In 1890 the remaining committee members did resign, and the following year the local charitable aid board, which funded the refuge, made the St Saviour's Guild responsible for supervising it. The guild was a Church of England fellowship of men and women dedicated to the promotion of social and personal morality. Only women were on the new refuge committee; as the charitable aid board noted, they were eminently qualified 'to bestow that attention to detail which such work demands and which is hopelessly impossible if attempted by other than a committee of ladies actuated by the highest possible philanthropic motives'. [5] In practice there was some overlap of membership between the old committee and the new, which was dominated by Frances Torlesse and Eveline Cunnington, both well-known Christchurch voluntary workers.

From this time the refuge concentrated on maternity care for women having a first child out of wedlock. Such women tended to be younger than the reformatory cases had been, and were clearly more vulnerable and malleable. They were encouraged to breastfeed their babies and, unlike single mothers of a later generation, were strongly discouraged from 'getting rid of their babies by adoption'. [6]

The growing importance of the refuge as a maternity home was reinforced when it became a training school under the 1904 Midwives' Act. However, this meant increasing dissonance between the medical and maternity functions sought by the local charitable aid board, and the moral goals of the St Saviour's Guild. After pressure from the board, the matron was allowed to admit deserving 'second fall' cases in 1908.

In 1911 the new North Canterbury Hospital and Charitable Aid Board ended the refuge's association with the guild and made it subject to a regular committee of the board. In 1918 it was renamed the Essex Maternity Home, taking in married as well as single maternity patients. [7] While outside women's organisations continued to take an interest in the mothers and babies, they were increasingly peripheral to the administration of what was by then a medical and training institution. The St Saviour's Guild continued in existence for some years, directing its activities more toward 'preventive' activities among orphans and other children. The Essex Maternity Home closed in 1980.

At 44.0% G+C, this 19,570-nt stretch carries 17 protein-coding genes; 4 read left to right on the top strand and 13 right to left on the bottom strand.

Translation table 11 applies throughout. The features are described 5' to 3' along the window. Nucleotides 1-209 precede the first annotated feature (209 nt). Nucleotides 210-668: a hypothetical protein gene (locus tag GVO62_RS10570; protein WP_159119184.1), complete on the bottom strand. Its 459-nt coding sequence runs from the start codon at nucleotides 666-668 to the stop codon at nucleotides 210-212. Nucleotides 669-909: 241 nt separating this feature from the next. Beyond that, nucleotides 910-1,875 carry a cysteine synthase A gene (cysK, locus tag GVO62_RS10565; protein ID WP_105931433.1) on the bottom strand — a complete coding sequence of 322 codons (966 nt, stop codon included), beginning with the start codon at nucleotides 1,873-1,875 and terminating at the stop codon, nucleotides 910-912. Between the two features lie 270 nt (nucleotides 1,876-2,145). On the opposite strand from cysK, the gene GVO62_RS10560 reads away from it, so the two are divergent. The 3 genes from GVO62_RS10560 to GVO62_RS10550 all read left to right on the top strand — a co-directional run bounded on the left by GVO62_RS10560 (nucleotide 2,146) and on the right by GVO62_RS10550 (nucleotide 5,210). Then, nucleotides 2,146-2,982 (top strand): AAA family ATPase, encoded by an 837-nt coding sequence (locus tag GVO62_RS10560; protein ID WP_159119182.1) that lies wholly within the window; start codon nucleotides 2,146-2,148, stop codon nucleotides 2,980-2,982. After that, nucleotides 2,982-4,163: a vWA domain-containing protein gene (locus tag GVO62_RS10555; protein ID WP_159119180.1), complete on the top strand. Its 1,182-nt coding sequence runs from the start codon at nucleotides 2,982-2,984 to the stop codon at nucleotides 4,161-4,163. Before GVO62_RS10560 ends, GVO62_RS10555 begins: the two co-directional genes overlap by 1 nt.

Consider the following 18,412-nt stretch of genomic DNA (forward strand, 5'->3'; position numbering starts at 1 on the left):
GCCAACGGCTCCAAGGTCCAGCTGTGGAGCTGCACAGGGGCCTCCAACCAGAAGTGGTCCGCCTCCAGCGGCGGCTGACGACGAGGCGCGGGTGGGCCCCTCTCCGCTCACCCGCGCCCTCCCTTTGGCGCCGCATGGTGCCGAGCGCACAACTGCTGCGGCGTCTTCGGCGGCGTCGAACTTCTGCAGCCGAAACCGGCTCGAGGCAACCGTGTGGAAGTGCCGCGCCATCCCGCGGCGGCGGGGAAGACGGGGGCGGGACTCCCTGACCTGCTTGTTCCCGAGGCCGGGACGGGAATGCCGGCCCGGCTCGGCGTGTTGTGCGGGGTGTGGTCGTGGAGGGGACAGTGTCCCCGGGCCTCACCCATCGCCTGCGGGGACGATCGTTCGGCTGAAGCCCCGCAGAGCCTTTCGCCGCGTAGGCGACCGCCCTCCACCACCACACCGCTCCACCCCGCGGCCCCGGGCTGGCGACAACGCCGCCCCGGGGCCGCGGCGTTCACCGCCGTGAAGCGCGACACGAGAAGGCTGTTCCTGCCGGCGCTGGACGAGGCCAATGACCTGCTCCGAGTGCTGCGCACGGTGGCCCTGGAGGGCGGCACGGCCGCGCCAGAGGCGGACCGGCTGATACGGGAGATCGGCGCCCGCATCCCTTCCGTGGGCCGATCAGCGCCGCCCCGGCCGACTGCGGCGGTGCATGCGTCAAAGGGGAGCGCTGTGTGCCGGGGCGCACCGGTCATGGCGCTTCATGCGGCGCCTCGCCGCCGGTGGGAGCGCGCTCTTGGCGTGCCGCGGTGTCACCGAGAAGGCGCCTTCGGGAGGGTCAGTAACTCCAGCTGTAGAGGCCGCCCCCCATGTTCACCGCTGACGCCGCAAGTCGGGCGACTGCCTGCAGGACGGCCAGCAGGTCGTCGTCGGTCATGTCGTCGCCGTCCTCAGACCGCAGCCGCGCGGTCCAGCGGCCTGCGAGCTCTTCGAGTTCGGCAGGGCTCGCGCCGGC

Margaret Tennant

Notes

[1] Female Refuge Report Books, 1884, 1885, Canterbury Museum Library, 7/1.

[2] Female Refuge Committee, minutes, 4 March 1878.

[3] Canterbury Female Refuge and Reformatory, Annual Report, 1883.

[4] Canterbury Female Refuge and Reformatory, Annual Report, 1883.

[5] Ashburton and North Canterbury United Charitable Aid Board, minutes, 26 August 1891, Canterbury Museum Library, 1/4.

[6] Female Refuge Committee, minutes, 25 October 1892.

[7] Gordon Street became Essex Street in 1904. See Christchurch Press, 8 March 1904.

Unpublished sources

Canterbury Female Refuge and Reformatory, Annual Report, 1883, 1884

Female Refuge (Essex Home) Minute Book, 1876-1910, Christchurch Public Hospital

Roper, M.L., 'The History of the Social Services of the Anglican Church in Canterbury', MA thesis, Canterbury University College, 1943

Published sources

Cullen, Margaret, 'Charitable Aid in Canterbury During the Provincial Period', Records of the Canterbury Museum, Vol. 9 No. 8, 1981, pp. 345-52

Tennant, Margaret, 'Magdalens and Moral Imbeciles: Women's Homes in Nineteenth-Century New Zealand', Women's Studies International Forum, Vol. 9, 1986, pp. 491-502